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Muse to Begin Work on New Album This Spring

"If we can get something out this year, that would be great, but definitely next year," drummer Dominic Howard says

Matthew Bellamy of Muse performs in Austin Texas.
Tim Mosenfelder/Getty Images
April 14, 2014 3:07 PM ET

After their Coachella appearances, Muse will begin work on their seventh album next month. "We're going to go back in May and start working on some new stuff, so I think we'll start recording it this year," drummer Dominic Howard told KROQ over the weekend. "If we can get something out this year, that would be great, but definitely next year."

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The group's frontman, Matt Bellamy, told Rolling Stone in December that the group had begun working on the follow-up to its 2012 album The 2nd Law shortly after it played the Rome Olympic Stadium – a performance it later put out as a CD-DVD. At the time, he said he thought the band might want to take a back-to-basics approach with it. "I have this strong feeling that the next album should be something that really does strip away the additional things that we've experimented with on the last two albums, which is electronics, symphonics and orchestral work and all that kind of stuff," he said. "I kind of feel like it will be nice to reconnect and remind ourselves of just the basics of who we are."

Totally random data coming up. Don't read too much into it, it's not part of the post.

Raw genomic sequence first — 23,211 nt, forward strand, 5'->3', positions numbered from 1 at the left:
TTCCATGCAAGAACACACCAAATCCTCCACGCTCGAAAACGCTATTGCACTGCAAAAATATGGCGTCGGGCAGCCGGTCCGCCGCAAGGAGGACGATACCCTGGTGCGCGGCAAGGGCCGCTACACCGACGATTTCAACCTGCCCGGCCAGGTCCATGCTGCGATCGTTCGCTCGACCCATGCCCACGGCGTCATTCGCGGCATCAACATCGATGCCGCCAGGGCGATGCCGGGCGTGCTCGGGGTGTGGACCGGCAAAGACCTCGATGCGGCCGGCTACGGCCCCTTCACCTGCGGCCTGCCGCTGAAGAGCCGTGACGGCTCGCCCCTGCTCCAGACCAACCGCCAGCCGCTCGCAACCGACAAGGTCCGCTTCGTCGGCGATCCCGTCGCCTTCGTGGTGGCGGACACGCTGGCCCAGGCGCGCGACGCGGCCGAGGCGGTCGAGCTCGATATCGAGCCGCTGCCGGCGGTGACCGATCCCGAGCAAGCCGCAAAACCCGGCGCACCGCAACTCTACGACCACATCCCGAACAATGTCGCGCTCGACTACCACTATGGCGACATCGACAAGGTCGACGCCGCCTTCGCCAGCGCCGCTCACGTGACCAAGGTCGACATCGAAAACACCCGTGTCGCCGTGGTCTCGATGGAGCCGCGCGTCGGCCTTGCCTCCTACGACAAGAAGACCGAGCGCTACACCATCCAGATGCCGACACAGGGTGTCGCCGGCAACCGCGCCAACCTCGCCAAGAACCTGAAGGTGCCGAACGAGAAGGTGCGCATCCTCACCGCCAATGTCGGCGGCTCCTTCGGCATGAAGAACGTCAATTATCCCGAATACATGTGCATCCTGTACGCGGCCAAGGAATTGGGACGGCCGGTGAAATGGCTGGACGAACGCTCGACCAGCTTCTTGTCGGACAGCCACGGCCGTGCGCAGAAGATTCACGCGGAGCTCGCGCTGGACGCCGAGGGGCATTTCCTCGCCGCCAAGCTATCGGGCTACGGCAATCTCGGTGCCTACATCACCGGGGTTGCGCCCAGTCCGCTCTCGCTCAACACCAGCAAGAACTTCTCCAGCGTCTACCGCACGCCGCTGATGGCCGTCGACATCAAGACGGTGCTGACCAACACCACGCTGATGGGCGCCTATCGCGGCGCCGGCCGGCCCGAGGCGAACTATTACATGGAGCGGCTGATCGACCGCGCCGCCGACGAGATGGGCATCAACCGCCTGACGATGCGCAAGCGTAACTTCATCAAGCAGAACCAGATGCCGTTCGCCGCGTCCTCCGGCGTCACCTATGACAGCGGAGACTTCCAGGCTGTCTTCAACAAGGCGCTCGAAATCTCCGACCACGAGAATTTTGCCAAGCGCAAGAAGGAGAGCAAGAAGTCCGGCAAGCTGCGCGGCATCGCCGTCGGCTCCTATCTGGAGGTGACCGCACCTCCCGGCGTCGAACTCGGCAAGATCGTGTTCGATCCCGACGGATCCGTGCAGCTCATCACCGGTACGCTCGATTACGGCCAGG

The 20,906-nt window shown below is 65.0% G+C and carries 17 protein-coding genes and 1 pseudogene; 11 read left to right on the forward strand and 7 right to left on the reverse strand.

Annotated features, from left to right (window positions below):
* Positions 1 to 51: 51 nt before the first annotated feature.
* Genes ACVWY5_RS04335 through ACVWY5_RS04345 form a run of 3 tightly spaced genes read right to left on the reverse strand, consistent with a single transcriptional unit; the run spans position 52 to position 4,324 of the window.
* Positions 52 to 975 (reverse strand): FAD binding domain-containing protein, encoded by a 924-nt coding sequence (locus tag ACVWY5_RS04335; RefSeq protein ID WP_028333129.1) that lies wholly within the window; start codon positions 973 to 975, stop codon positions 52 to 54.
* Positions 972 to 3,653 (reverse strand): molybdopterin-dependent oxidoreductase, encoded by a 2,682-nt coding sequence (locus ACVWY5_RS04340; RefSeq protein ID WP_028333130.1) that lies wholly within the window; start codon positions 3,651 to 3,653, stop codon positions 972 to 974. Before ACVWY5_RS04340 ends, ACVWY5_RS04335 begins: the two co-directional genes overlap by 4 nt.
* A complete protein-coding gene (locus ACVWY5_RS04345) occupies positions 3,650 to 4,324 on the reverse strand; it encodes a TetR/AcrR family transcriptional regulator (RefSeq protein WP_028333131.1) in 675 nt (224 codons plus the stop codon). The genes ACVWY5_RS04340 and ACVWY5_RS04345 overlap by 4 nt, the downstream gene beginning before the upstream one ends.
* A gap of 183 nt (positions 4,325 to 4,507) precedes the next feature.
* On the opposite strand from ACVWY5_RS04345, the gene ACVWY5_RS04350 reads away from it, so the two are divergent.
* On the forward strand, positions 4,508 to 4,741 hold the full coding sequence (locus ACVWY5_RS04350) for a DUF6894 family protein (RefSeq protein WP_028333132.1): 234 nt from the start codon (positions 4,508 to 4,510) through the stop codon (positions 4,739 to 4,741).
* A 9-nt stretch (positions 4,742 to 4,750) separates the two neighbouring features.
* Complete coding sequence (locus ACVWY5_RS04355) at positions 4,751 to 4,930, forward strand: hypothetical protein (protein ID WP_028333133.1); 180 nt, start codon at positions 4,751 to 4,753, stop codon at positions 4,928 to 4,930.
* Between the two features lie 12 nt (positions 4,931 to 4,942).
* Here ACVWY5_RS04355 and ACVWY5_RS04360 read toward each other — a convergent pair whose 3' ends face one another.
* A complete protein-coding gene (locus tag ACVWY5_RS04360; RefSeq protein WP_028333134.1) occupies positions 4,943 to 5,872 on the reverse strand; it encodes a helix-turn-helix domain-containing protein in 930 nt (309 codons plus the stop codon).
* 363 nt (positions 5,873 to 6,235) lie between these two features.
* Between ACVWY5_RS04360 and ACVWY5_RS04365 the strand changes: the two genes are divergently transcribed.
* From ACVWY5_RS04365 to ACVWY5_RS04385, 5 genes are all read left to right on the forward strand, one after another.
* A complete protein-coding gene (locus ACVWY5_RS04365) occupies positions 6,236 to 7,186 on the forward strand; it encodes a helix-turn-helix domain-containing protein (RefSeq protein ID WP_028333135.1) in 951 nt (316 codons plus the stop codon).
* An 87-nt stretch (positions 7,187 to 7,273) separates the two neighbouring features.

Recently, Muse reconnected with an artist that inspired its members early on: Nirvana. At a gig in Sao Paolo, Brazil, they played the Nevermind cut "Lithium" on the 20th anniversary of Kurt Cobain's death. They played the song again at Coachella over the weekend. "They were massively influential to us when we were growing up," Howard told KROQ. "They're one of the reasons we picked up some instruments and decided to start a band in the first place, and I think that for many other millions of people, they were influential for starting bands."

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Song Stories

“Bird on a Wire”

Leonard Cohen | 1969

While living on the Greek island of Hydra, Cohen was battling a lingering depression when his girlfriend handed him a guitar and suggested he play something. After spotting a bird on a telephone wire, Cohen wrote this prayer-like song of guilt. First recorded by Judy Collins, it would be performed numerous times by artists incuding Johnny Cash, Joe Cocker and Rita Coolidge. "I'm always knocked out when I hear my songs covered or used in some situation," Cohen told Rolling Stone. "I've never gotten over the fact that people out there like my music."

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